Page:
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LA Auto Show

Nov. 18-27 Open Thanksgiving Day

Posted: November 18, 2011 9:47 a.m.
Updated: November 18, 2011 9:47 a.m.

The world debut of the Hyundai Azera commanded intense interest at the L.A. Auto Show.

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The biggest celebration of the automobile in Los Angeles opens today for a 10-day run at the Los Angeles Convention Center in downtown Los Angeles.

The Los Angeles Auto Show is one of the top automotive events worldwide, showcasing new vehicles from auto manufacturers from around the world.

The 2011 show will feature more than 50 world and North American debuts plus more than 1,000 of the latest vehicles ranging from sports cars and sedans to crossovers and minivans.

There is little of the “glitz and glamour” of auto shows past, no splashing fountains or cars stacked to the rafters or ice sculptures or mud sculptures.

However, if you love cars, there is plenty to see and do at the L.A. Auto Show.

If hybrid, electric and other eco-conscious cars are your desire, you’ll find more than 70 new “green” vehicles on display.
If fanciful concept cars make your heart flutter, as they do mine, there are nearly a dozen concepts this year, including BMW’s dramatic i3 and i8, the Cadillac Ciel, Land Rover’s DC100, and Jaguar’s C-X16, plus others from Volvo, KIA,
Honda and Subaru.

The show also offers family fun and entertainment with the Kids’ Fun Zone, open both weekends including the Thanksgiving holiday weekend. The play area features video games, toy car rides and a variety of other games, crafts and activities free to show attendees.

The L.A. Auto Show also has an entire hall dedicated to the automotive aftermarket and specialty vehicle industries. Stop by Kentia Hall to find an array of products ranging from limited production cars to customized exotics and the latest in mobile electronics and accessories. I particularly enjoyed the display from the Wally Parks Motorsports Museum. The highlight of the exhibit was the 1962 Dragmaster Dart, a dragster driven by Jim Nelson. It was fun to imagine being behind the wheel of this modest machine as it reached its reported top speed of 171 mph.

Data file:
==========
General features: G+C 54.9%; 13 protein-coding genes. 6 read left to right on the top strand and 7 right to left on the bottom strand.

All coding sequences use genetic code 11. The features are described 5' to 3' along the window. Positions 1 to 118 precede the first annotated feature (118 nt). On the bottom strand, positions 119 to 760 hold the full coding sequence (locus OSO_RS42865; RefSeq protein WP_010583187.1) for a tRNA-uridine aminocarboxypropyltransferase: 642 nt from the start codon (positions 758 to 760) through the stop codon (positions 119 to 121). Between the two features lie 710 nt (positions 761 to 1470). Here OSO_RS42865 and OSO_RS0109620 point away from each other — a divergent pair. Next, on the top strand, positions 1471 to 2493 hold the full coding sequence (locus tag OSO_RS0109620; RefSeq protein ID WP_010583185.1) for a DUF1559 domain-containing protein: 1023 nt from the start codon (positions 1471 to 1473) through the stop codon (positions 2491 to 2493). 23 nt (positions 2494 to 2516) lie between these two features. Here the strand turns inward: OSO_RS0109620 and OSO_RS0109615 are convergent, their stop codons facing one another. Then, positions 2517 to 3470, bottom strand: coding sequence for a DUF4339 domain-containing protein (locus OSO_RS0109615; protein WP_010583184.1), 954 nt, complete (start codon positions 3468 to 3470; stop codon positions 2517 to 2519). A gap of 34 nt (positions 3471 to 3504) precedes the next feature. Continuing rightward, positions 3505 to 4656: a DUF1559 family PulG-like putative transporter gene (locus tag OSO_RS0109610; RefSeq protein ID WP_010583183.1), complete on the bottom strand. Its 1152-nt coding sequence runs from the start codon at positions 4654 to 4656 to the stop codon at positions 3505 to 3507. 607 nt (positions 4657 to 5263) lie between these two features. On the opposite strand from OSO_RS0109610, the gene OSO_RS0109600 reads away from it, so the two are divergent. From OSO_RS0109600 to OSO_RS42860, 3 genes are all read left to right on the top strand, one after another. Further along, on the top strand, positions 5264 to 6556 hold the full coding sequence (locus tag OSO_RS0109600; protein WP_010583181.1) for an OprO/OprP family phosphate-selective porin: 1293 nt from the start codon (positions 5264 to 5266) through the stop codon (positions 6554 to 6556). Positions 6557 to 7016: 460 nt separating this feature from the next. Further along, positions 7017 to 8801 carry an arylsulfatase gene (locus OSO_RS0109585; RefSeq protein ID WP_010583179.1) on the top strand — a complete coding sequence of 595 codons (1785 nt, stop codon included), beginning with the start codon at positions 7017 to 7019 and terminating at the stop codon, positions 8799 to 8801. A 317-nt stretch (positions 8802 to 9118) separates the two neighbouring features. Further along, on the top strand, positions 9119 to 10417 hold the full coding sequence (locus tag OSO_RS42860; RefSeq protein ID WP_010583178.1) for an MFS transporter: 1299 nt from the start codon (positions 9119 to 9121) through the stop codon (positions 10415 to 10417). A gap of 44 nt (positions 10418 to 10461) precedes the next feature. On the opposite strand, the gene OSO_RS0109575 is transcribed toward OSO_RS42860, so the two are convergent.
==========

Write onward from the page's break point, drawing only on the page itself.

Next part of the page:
Auto Show notes:
— The Scion display, long one of the flashiest in the room, was strangely downscale this year. The Mini Cooper seems to have stolen some of the Scion’s thunder, at least at the L.A. Auto Show.

— Cadillac came to the table this year with the Ciel concept and the world debut of the XTS. The Ciel would be a more attractive car if it wasn’t so... brown. Ciel, means “sky” in French. Despite the unattractive brown color (odd for a car named for the sky) the car speaks of vintage luxury and better times.

— I always enjoy sitting in the Maybach. There’s nothing really new here this year, but just to sit and hold the steering wheel of a car that costs more than a quarter-million dollars is intoxicating.

— I miss the Lamborghinis and the Ferraris. However, Concourse Hall still offers Aston Martin, Bentley, Rolls-Royce, Lotus and other luxury brands.

— It was fun to see the colorful and zippy Smart Car display in South Hall. I love their slogan, too, calling themselves the “uncar” is very clever.

— The Porsche display was somewhat disappointing this year. I was getting used to the homage to Porche’s history that seemed to dominate previous displays. This year’s offering was somewhat downscale to me.

— My favorite car this year was the Audi R8 GT Spyder. Sigh. A girl can dream, can’t she?


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